‘If I get coronavirus I’ll last two or three days at most,’ accused tells judge

Impact of Covid-19 crisis evident in almost every case before Dublin District Courts

The Chief Justice  said the nine members of the Supreme Court were concerned about holding physical hearings in the context of the Covid-19 pandemic. Photograph: Collins Courts

The Chief Justice said the nine members of the Supreme Court were concerned about holding physical hearings in the context of the Covid-19 pandemic. Photograph: Collins Courts

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“I won’t stand a chance in prison. If I get coronavirus I’ll last two or three days at most,” the man told Judge Anthony Halpin.

The court heard the accused is HIV positive and is, therefore, extremely vulnerable to Covid-19. The arresting garda had some sympathy but objected to bail because of the serious nature of the alleged offence.

The garda told the court he had arrested the 48-year-old near the scene of a shop robbery in west Dublin on Saturday. The accused was caught in part because gardaí found his discarded face mask and surgical gloves near the scene of the crime.

Aggravating the case was the fact that the accused was released from prison only in March after serving just four months of a two-year sentence for robbery. He was one of about 200 prisoners granted early release by prison officials who are terrified of the prospect of a Covid-19 outbreak in the crowded penal system.

“Given his health problems, would you agree prison might not be the best place for him?” the defence solicitor asked.

“I had considered that but he was given a chance in March and here we are,” the garda replied.

Judge Halpin was also unconvinced by the accused’s claim that prison would endanger his life. “That is a pretty unfair charge to level against this court. I don’t accept that,” he said.

He refused bail and remanded the man in custody until next month. The accused called the garda a “scumbag” as he was led away.

He will spend the next week in Cloverhill alongside 352 other prisoners. Like all other new inmates he will have to spend 14 days in isolation on arrival. By way of compensation, they can now get Netflix in their cells.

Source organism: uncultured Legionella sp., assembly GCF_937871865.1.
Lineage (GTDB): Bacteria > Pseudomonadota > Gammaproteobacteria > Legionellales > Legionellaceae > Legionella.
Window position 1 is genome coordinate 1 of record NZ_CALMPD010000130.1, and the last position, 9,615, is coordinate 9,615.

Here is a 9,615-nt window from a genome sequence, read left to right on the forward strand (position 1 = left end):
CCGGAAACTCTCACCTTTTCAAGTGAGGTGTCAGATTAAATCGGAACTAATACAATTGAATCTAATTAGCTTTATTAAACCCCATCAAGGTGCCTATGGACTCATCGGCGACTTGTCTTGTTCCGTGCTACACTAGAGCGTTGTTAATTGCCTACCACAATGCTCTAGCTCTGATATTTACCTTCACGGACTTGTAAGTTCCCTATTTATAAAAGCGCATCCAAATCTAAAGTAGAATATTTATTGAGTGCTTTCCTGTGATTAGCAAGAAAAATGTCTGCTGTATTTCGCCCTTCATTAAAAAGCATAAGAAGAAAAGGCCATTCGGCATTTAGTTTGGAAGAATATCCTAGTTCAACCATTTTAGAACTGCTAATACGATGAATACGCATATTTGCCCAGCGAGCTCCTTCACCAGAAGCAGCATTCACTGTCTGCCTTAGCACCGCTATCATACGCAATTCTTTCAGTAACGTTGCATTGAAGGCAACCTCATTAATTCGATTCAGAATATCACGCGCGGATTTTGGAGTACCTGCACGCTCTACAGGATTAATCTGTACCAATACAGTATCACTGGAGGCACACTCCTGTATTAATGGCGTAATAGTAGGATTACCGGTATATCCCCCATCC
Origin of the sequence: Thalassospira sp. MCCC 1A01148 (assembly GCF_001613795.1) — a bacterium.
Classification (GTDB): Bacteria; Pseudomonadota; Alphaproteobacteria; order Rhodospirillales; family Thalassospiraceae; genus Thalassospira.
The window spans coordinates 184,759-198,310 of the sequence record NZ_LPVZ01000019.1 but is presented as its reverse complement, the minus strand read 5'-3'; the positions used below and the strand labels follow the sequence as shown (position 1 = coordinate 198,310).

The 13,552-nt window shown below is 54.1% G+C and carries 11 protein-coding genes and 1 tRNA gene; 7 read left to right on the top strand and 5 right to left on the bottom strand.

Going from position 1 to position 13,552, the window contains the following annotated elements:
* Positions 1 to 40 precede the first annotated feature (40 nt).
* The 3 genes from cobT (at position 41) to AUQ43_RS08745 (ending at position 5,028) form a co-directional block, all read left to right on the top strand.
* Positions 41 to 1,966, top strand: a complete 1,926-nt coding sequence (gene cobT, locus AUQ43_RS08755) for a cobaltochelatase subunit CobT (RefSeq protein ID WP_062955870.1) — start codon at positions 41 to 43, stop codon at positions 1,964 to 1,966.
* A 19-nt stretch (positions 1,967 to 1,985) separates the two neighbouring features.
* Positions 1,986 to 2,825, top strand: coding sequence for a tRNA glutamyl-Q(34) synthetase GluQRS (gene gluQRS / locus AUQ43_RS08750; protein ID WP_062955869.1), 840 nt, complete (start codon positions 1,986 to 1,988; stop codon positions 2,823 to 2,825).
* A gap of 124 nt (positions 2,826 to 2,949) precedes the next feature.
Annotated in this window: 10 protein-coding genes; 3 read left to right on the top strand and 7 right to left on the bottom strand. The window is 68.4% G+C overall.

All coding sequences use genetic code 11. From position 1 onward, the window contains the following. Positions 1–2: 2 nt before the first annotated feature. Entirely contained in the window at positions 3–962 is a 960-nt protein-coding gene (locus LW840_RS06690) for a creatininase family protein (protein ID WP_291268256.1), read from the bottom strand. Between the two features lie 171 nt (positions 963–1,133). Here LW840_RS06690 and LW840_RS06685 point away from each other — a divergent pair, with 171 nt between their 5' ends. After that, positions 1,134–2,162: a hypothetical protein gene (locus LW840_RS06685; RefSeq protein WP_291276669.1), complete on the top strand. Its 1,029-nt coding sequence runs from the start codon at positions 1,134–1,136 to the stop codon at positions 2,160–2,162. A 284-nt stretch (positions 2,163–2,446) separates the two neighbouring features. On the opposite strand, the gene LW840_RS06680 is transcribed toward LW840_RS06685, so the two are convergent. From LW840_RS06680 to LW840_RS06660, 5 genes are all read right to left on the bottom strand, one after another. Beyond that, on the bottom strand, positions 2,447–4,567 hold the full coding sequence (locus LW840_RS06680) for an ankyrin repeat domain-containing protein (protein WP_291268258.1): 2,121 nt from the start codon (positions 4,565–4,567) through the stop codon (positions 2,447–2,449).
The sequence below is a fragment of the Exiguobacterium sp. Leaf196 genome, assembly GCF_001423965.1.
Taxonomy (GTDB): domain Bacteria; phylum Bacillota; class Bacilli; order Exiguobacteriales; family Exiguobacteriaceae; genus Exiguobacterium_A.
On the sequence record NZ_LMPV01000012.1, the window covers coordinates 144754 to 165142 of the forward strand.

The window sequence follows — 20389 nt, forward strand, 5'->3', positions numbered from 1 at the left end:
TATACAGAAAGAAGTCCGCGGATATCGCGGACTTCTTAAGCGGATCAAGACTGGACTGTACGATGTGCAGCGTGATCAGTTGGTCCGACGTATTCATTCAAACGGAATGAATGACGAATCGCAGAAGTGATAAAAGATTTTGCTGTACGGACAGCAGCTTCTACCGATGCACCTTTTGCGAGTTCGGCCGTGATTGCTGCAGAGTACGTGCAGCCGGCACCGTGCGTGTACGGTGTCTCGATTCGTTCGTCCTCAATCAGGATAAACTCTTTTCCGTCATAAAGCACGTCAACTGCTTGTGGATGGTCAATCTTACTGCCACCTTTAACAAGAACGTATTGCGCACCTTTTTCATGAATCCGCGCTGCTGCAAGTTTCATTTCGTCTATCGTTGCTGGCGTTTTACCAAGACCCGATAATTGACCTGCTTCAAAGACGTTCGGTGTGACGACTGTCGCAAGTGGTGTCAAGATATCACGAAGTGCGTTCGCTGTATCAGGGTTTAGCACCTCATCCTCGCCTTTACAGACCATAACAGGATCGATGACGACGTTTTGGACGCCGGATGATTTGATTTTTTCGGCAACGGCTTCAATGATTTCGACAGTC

Awaiting results

For now at least, the prison system is officially free of coronavirus but several inmates are displaying symptoms and awaiting test results.

The impact of the coronavirus crisis was evident in almost every case before the Dublin District Courts on Monday.

In Court 1, Garda Alan Hughes brought in a man he arrested on Sunday for allegedly spitting on gardaí while claiming to have Covid-19. A judge agreed to release the man on bail as long as he abides by the Government’s Covid-19 restrictions.

The suspects were brought to and from court by prison guards wearing full face shields and plastic aprons.

Some of the detainees wore face masks, some did not. One woman wearing a face mask was brought from the Dóchas Centre to face a series of begging charges.

The woman was unable to appear last week because she was in isolation after displaying symptoms of the virus. “Can you tell me anything more about that?” Judge Gráinne Malone asked on Monday. The solicitor could not. “Is anyone here from the Dóchas Centre?” she asked. There was not. The accused was sentenced to time served.

After midday a man was brought before Judge Malone with severe facial injuries. He had been granted temporary release last Friday and “thrown out of the prison system”, his solicitor said. According to gardaí, less than 24 hours later he allegedly broke into a woman’s apartment and stole her bank card.

The judge agreed to grant bail if the man could produce a €450 surety. “What money do you want? I was robbed. Look at my f**king face,” the man replied. Judge Malone agreed to reduce the surety to €350 and the man was taken to Cloverhill.

Meanwhile, the Chief Justice on Monday said the nine members of the Supreme Court were concerned about holding physical hearings in the context of the Covid-19 pandemic. Chief Justice Frank Clarke made the comments as the court conducted its first ever hearing via remote video. The Chief Justice stressed, while such remote hearings were likely to prove suitable for most cases in appellate courts, different considerations would apply in trial courts.

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